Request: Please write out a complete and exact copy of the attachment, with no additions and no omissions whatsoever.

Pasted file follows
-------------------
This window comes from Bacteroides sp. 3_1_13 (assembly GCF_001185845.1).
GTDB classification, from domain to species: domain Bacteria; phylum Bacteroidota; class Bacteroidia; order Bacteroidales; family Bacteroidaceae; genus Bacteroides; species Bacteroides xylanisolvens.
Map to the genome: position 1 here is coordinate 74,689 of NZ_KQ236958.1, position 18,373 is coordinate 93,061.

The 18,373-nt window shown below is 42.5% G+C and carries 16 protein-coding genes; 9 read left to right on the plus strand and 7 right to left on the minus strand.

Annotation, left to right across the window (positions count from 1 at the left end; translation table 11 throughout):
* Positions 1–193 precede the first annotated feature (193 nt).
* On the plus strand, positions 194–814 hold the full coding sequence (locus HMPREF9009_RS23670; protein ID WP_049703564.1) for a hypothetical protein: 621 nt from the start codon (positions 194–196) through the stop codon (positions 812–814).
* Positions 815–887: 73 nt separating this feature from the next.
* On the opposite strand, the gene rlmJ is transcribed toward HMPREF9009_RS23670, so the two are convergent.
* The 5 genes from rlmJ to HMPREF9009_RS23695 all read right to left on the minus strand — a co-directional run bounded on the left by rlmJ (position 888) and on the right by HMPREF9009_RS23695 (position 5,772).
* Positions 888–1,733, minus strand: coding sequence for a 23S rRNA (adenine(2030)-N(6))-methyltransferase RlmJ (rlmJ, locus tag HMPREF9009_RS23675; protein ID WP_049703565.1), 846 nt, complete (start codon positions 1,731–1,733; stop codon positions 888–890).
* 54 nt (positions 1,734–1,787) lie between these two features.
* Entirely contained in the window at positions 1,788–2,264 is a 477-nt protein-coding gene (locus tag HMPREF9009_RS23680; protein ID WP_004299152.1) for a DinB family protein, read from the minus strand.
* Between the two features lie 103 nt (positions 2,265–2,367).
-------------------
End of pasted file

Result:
This window comes from Bacteroides sp. 3_1_13 (assembly GCF_001185845.1).
GTDB classification, from domain to species: domain Bacteria; phylum Bacteroidota; class Bacteroidia; order Bacteroidales; family Bacteroidaceae; genus Bacteroides; species Bacteroides xylanisolvens.
Map to the genome: position 1 here is coordinate 74,689 of NZ_KQ236958.1, position 18,373 is coordinate 93,061.

The 18,373-nt window shown below is 42.5% G+C and carries 16 protein-coding genes; 9 read left to right on the plus strand and 7 right to left on the minus strand.

Annotation, left to right across the window (positions count from 1 at the left end; translation table 11 throughout):
* Positions 1–193 precede the first annotated feature (193 nt).
* On the plus strand, positions 194–814 hold the full coding sequence (locus HMPREF9009_RS23670; protein ID WP_049703564.1) for a hypothetical protein: 621 nt from the start codon (positions 194–196) through the stop codon (positions 812–814).
* Positions 815–887: 73 nt separating this feature from the next.
* On the opposite strand, the gene rlmJ is transcribed toward HMPREF9009_RS23670, so the two are convergent.
* The 5 genes from rlmJ to HMPREF9009_RS23695 all read right to left on the minus strand — a co-directional run bounded on the left by rlmJ (position 888) and on the right by HMPREF9009_RS23695 (position 5,772).
* Positions 888–1,733, minus strand: coding sequence for a 23S rRNA (adenine(2030)-N(6))-methyltransferase RlmJ (rlmJ, locus tag HMPREF9009_RS23675; protein ID WP_049703565.1), 846 nt, complete (start codon positions 1,731–1,733; stop codon positions 888–890).
* 54 nt (positions 1,734–1,787) lie between these two features.
* Entirely contained in the window at positions 1,788–2,264 is a 477-nt protein-coding gene (locus tag HMPREF9009_RS23680; protein ID WP_004299152.1) for a DinB family protein, read from the minus strand.
* Between the two features lie 103 nt (positions 2,265–2,367).